To further the aims of the St Trinian's Marriage Bureau run by Flash Harry, the school contrives to win a competition with a European "Goodwill" trip as prize, to the horror of the Ministry... See full summary »
Unsuccessful singing bullfighter Juan arrives in Barcelona to try his luck in a big town. He finally persuades a devious local impresario to book him, but only on the condition that Juan ... See full summary »
In this comedy, set during the Nazi occupation of France, Peter Sellers plays most major male parts, so he stars in nearly every scene, always bumbling in inspector Clouseau-style. As ... See full summary »
In London, when Australian gangsters disguised as "Bobbies" rob British criminals, the panicked British mobsters seek an alliance with Scotland Yard in order to eliminate the foreign competition and return things to "normal".
A (highly shortened) version of the classic British comedy of the same name about a poor and undeveloped country which declares a war on the US, with the hope of losing - but things go wrong almost from the start.
The Duchy of Grand Fenwick, the smallest country in the world, is nestled in the French Alps. Being as isolated as it is, its life is a throwback to olden days. It is a happy, peace-loving country. Its economy solely rests on export of its only wine, Pinot Grand Fenwick, to the US. When a California vintner starts producing and selling a knock-off of the Pinot Grand Fenwick at a lower price, the Grand Fenwick economy goes into a crisis situation, the country on the brink of bankruptcy. Three protests to the US go largely unanswered. Grand Fenwick's Prime Minister, Rupert of Mountjoy, believes the solution is to declare war on the US, and promptly lose the war in less than a day with no casualties on either side, after which the US, which it has historically done, will provide vast financial aide to rebuild the country. Grand Fenwick's monarch, the Grand Duchess Gloriana XII, ultimately supports this concept. The plan is to send an official declaration of war to the US, have a small ...Written by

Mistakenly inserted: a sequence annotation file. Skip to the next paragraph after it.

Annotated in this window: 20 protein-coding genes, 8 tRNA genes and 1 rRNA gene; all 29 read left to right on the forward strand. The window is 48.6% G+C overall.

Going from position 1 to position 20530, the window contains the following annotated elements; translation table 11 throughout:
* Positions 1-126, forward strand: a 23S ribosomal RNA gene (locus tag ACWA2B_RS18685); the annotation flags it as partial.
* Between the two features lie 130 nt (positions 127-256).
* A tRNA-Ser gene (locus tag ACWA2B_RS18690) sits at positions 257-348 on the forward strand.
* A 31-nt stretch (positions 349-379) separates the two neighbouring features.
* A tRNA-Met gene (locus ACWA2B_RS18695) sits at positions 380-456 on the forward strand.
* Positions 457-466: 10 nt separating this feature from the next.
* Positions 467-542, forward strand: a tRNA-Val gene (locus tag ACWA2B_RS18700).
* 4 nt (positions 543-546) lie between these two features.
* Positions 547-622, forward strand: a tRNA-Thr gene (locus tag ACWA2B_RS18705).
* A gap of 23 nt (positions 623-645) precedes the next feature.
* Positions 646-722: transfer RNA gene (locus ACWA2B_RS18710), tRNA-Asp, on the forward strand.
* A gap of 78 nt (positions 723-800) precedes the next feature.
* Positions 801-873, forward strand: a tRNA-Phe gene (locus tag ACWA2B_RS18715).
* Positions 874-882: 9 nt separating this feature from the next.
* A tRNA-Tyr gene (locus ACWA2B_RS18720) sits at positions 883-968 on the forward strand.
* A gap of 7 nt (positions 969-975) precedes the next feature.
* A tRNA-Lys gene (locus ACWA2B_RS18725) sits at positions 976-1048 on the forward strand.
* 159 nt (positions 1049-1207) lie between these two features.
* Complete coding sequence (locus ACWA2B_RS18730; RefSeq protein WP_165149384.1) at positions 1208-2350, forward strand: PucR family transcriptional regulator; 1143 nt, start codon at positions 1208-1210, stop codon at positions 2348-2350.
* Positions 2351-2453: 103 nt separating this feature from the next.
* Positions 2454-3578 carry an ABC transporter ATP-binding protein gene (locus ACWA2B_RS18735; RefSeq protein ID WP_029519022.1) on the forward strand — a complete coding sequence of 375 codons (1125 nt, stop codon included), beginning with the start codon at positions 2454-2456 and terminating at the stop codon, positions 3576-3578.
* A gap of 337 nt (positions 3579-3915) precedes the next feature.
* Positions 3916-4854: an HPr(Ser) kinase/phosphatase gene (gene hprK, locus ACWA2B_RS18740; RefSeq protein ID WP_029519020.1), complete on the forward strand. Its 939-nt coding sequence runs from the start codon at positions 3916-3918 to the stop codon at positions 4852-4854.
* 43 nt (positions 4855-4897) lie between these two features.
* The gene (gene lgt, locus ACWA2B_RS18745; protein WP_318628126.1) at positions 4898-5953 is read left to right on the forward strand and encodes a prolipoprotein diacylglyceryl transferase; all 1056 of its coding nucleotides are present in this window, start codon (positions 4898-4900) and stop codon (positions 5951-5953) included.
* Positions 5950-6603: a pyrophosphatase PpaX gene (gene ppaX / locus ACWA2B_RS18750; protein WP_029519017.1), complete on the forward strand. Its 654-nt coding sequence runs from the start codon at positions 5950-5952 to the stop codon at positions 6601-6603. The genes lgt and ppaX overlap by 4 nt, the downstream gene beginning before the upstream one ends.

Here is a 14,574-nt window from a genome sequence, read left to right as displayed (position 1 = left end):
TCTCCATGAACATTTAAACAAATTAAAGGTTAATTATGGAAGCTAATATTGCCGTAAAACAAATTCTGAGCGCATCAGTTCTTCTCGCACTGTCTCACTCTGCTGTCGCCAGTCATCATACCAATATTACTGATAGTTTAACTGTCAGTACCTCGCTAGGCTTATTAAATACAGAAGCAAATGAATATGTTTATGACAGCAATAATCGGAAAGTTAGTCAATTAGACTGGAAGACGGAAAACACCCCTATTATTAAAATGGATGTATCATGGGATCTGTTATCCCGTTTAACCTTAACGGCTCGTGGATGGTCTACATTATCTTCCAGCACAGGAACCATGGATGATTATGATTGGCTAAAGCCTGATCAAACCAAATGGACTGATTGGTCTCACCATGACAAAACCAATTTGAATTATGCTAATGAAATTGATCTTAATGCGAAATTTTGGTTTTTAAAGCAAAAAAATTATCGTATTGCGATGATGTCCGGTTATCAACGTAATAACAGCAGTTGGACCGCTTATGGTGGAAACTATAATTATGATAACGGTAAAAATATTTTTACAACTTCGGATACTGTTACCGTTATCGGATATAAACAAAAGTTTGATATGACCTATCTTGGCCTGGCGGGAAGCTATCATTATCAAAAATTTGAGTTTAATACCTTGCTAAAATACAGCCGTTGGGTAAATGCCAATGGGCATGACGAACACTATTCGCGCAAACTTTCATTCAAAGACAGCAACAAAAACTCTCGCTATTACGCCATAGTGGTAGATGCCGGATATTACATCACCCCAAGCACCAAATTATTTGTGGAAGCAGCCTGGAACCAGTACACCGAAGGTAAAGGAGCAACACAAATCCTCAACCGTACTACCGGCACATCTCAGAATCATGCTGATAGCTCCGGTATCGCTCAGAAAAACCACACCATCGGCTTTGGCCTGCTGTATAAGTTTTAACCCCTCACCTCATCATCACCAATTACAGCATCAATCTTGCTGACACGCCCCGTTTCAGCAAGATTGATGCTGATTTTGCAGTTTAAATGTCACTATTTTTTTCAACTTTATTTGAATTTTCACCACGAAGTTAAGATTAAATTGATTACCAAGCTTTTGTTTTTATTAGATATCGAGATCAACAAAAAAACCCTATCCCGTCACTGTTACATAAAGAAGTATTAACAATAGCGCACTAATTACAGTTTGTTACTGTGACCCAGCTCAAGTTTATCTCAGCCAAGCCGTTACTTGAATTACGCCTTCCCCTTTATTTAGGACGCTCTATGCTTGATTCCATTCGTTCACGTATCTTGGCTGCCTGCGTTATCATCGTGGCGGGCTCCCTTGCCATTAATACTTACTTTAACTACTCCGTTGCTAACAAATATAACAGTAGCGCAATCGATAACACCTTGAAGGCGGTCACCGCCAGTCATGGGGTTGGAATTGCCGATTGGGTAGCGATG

A superb satire eclipsed only by its source material!
The film version of "The Mouse That Roared" was so funny and charming that, upon spying an old, used paperback edition of Leonard Wibberley's book and its two immediate sequels, I felt compelled to buy them. What an utter delight they are! The book is somewhat different from the film, in that Duchess Glorianna XII is a very sexy, young woman, who ends up marrying the heroic Tully Bascomb (who isn't as much of a dullard as he was portrayed by Peter Sellers). Perhaps the characters that are the closet in the film to their literary counterparts are Count Mountjoy and Professor Kokintz. In fact, Sellers truly nailed the sly, pompous Mountjoy to a tee in the film, even if the character isn't quite as odious in the novel. Wibberley's "The Mouse That Roared" is the only book in the "Mouse" series currently in print, but many libraries carry the others: "The Mouse on the Moon" (also filmed, in 1963), "The Mouse on Wall Street," "The Mouse That Saved the West," and the illustrated prequel, "Beware the Mouse."
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